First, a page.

Archaeologists in Egypt have discovered what might be the oldest human footprint ever found, imprinted in mud which has since turned to stone in an oasis in the desert. Other archaeologists have discovered a footprint made by the sandal of a Roman soldier in a wall surrounding the Hellenistic-Roman city of Hippos, east of the Sea of Galilee.

BBC News quotes Egyptian antiquities chief Zahi Hawas as saying about the Egyptian footprint, “This could go back about two million years.” Historian Khaled Saad thinks it could be even older still, pre-dating the 3.2 million-year-old skeleton called Lucy, which was found in Ethiopia.

The footprint in Israel was discovered by Israeli archeologist Arthur Segal, working with teams from Poland and Minnesota. The print, made by a hobnailed sandal called caliga, the sandal worn by Roman soldiers, is one of the only finds of this type. The discovery of the print in the cement led archaeologists to presume that legionnaires participated in construction of the walls.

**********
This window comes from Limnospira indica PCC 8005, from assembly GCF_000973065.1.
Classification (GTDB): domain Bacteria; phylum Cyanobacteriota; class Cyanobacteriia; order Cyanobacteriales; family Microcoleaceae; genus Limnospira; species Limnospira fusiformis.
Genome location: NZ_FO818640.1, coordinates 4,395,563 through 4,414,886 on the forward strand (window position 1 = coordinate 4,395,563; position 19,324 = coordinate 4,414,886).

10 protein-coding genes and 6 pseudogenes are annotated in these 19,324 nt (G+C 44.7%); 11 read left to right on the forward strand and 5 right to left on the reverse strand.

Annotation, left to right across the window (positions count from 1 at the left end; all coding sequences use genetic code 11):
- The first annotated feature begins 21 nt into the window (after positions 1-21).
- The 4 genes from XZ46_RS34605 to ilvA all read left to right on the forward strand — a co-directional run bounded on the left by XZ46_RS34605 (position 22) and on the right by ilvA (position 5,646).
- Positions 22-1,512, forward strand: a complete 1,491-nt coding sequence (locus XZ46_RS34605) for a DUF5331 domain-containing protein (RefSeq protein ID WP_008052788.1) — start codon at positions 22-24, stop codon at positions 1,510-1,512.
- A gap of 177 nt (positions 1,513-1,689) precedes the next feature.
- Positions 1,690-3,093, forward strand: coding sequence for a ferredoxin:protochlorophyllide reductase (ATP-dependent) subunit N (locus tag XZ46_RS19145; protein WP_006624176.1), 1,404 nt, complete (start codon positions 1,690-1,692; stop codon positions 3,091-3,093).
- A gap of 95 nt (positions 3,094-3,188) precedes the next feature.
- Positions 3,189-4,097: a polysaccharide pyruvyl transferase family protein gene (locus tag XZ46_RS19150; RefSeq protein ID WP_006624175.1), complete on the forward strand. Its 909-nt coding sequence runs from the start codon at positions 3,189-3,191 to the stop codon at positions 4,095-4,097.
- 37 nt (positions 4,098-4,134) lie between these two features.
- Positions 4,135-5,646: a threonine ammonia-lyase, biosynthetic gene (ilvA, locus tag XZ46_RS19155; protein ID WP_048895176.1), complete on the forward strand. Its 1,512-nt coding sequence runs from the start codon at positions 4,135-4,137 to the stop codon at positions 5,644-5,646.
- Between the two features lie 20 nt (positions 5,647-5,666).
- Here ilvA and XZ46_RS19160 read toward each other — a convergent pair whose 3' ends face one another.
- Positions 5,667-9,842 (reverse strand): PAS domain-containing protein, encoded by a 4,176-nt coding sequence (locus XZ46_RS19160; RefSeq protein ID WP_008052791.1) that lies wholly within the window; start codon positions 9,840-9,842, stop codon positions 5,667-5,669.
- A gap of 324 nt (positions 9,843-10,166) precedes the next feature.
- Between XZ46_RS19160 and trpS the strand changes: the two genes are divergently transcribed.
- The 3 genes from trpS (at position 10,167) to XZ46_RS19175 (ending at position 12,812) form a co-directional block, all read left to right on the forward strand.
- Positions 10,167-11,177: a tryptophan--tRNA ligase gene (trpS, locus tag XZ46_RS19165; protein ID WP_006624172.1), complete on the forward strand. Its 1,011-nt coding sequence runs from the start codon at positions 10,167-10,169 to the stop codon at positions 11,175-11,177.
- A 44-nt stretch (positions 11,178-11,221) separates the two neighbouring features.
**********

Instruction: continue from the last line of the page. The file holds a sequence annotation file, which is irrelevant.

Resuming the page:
The ancient city of Hippos (Sussita), at 350 meters above sea level, overlooks the Sea of Galilee. The city was established during the period of Seleucid rule. It flourished during the Roman and Byzantine periods until it was destroyed by an earthquake in the year 749. Hippos (Sussita), together with Beit Shean and other cities east of the Jordan River, formed the area in which Jesus performed most of the miracles described in the New Testament. Segal says, “The remains of Sussita, its view of the Golan Heights and the Galilee and its historic significance in Christianity, have made it one of the most attractive sites in northern Israel.”

Art credit: University of Haifa

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